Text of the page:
PSU Faces Budget Challenges
STATE COLLEGE, Pa. (AP) - Penn State University plans to steer clear of higher-than-expected tuition increases to balance the books despite facing difficult budget decisions amid a worsening economy, school president Graham Spanier said Friday.
Penn State has an enrollment of 92,000, counting its 24 campuses statewide and online students. The Board of Trustees proposed increases for the 2009-10 school year of between 4.9 and 5.6 percent, depending on the campus, in its appropriations request to the state in Sept.
That same month, though, the state told the university that it would likely hold back $15 million of previously appropriated money for the current school year due to economic woes.
The university hasn't had to increase tuition at midyear in large part to "defensive measures'' and long-range planning, Spanier said Friday in addressing the trustees.
With prospects of a short-term recovery dim, the university is thinking ahead. Rising costs for fuel and other utilities are among the items that the university must account for amid lower appropriations, a reduced endowment and the credit crunch, Spanier said.
Trustees on Friday did approve an increase to room and board rates of about 5.8 percent, or about $225 per semester for the next academic year at all nine of the university's residential campuses.
But current and prospective students also face tightening family pocketbooks, especially at a university where the tuition for lower-division, in-state students is about $13,000 a year - and almost double that for out-of-state students.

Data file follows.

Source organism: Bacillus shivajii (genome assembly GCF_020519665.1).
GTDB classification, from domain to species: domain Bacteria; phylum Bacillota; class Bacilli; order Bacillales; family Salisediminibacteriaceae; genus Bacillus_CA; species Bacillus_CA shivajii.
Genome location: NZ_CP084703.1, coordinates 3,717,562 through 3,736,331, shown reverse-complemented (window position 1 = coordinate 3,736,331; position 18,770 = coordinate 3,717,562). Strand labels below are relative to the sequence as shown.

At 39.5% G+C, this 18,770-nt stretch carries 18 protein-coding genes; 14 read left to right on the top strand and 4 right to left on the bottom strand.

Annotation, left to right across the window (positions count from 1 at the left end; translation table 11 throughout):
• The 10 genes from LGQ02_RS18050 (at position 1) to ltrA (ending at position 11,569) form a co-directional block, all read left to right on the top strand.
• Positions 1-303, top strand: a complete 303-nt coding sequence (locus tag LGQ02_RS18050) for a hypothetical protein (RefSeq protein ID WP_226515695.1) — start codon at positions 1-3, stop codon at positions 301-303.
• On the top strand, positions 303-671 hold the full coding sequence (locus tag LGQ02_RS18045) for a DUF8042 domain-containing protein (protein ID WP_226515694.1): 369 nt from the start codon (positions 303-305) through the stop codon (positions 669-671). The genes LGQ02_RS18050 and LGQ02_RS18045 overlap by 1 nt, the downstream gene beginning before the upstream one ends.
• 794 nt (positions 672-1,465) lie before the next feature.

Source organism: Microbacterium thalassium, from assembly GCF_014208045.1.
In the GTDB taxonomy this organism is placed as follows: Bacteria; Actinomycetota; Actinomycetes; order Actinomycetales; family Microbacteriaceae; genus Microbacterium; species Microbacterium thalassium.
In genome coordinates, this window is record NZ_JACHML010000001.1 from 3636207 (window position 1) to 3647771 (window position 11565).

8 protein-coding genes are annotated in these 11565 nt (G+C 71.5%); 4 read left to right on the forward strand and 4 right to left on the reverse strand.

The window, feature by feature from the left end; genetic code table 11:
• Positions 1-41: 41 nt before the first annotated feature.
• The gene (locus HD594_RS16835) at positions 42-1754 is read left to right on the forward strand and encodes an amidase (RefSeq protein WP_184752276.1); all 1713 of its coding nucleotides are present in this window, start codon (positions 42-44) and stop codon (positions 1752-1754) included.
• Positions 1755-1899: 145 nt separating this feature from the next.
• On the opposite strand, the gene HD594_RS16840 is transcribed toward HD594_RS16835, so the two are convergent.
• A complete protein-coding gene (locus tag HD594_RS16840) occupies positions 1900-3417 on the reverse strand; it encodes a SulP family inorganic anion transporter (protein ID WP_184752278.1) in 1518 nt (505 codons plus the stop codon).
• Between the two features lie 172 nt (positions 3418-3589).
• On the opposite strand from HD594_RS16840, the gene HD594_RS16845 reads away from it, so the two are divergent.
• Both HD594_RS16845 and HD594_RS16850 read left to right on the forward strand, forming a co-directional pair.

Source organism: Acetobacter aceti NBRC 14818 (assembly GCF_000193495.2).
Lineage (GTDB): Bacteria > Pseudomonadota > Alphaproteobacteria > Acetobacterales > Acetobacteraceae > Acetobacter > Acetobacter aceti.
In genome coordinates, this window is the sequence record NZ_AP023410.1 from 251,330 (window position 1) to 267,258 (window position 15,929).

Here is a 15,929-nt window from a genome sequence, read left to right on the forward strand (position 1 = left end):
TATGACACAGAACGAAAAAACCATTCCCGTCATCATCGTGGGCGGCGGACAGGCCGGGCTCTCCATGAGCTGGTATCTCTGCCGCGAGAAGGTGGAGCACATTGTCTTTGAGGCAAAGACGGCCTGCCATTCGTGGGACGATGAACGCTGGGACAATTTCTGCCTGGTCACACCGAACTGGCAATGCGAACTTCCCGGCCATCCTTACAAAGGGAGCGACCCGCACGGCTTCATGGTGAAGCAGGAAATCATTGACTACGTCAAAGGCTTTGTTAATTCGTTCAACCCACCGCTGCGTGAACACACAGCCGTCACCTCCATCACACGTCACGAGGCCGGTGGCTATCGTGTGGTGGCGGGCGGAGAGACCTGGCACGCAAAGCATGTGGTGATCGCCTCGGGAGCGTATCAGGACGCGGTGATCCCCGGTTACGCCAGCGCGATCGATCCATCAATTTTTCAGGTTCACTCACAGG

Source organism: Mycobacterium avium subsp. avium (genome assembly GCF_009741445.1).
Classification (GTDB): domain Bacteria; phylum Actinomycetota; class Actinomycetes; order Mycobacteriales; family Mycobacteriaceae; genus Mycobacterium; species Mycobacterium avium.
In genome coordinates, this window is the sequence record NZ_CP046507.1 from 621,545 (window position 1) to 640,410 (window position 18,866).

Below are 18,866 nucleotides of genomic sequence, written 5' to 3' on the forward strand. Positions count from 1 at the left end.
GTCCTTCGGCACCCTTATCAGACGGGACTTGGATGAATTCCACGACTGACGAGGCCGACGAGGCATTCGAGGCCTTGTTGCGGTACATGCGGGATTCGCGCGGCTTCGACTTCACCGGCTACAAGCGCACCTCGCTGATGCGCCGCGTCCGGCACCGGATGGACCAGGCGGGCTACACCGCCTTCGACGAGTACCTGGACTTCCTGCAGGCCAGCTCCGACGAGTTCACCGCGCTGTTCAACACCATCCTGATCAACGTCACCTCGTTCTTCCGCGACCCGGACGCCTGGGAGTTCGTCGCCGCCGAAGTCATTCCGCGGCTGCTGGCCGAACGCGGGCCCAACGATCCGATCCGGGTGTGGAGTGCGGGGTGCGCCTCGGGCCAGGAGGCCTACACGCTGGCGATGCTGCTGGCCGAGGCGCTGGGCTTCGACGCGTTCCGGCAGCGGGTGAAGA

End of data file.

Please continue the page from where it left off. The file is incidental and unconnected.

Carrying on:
"We're going to do everything we can to leave tuition in the same zone as it has been proposed (in September), and not used to balance the budget,'' Spanier said during a break Friday.
"We would have to have an extraordinary tuition increase to get next year's budget in balance if we wanted to follow through on that earlier plan,'' he said. "We don't think that would be possible or appropriate given the economic circumstances our students and families are facing.''
Instead, there may be significant cuts in other areas, including little or no salary increases. The schedules and financing on some new building projects may be delayed.
The school also announced that Spanier and his wife, English professor Sandra Spanier, have made a new $700,000 philanthropic commitment, increasing their total commitment to $1 million.